My friends are pushing at me to go see it "It's just your thing, Laura, the 1920's" but I had a funny feeling about a major film beng so commercially produced and promoted -- every once in awhile they "get it right", but usually they fall far short, with inacuracies and anachoranisms.

If you say it's bad, Bridget, I believe you utterly, so I won't bother.
I too was wary and so consulted a film critic friend who recommended it. I went. I must say that my criticism is of the historical inaccuracies and of the overall feel the film conveys. The cute factor is definitely nauseating and I felt the entire film a caricature of all things I hold dear. The soundtrack is entirely schizophrenic. There may have been only one period song included. (I couldn't stand waiting for the credits to roll to confirm). Vince should definitely have been consulted. Records spin at what looks like 33.
The costuming too was unbelievably bad. White opera gloves (considered old fashioned in the 20s) of every length fill the opening scenes.
Extras are shod in standard Capezio character shoes. The lead actress is either under or over dressed. It's as if the director thought that since the film is black and white that no one can actually see details such as texture, or anything of interest at all.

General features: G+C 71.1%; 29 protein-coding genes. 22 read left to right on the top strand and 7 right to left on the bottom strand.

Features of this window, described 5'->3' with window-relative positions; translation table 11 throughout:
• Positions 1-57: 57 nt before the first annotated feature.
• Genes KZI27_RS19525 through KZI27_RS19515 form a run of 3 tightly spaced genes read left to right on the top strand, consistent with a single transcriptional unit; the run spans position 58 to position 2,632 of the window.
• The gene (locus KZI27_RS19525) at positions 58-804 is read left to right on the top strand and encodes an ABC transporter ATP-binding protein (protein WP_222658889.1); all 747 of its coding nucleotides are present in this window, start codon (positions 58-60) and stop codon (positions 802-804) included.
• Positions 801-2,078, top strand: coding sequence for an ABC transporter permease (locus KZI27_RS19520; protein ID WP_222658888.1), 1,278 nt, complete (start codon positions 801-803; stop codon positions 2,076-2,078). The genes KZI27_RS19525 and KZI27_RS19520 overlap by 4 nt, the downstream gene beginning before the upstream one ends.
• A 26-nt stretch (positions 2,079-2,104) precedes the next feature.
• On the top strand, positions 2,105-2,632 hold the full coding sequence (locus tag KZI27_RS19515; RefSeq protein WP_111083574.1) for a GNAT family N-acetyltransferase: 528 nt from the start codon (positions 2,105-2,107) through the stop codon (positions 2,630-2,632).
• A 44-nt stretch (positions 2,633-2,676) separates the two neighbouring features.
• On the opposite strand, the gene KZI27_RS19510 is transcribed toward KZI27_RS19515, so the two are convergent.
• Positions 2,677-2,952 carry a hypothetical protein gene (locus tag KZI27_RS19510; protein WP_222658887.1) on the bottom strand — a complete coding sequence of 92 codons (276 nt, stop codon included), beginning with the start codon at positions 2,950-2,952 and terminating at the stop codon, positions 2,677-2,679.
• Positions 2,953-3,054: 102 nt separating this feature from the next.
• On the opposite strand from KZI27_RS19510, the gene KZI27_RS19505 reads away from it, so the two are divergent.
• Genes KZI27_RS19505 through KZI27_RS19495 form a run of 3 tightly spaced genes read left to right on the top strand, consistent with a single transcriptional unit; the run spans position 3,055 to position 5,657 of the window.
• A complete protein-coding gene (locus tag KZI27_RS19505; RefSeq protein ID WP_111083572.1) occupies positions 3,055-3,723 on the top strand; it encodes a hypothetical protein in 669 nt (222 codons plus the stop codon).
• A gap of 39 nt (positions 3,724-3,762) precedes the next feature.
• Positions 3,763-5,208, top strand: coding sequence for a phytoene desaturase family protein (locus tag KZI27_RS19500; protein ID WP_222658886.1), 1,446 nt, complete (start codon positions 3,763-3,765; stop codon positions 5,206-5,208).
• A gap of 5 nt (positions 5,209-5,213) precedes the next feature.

The crowd dance scene is pathetic. It's as if the 'director' grabbed the first 10 people on the street and commanded "dance!". No effort whatsoever was made to convey one of the most popular pastimes of the day. The tap scenes were not much better. Rehearsed, but, these people are not dancers, why bother trying to re-do Fred and Ginger- who were not silent at all.
I'm just getting started, blah blah, blah. I value the opinion of Bix forumites so am glad to get any input. Only you guys get it!
Bridget
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Barb Wascher
Barb Wascher

January 27th, 2012, 12:49 am #8

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Glenda Childress
Glenda Childress

February 1st, 2012, 1:44 pm #9

Barb, your imagery is, as always, as <em>cool</em> and refreshing as a mountain stream!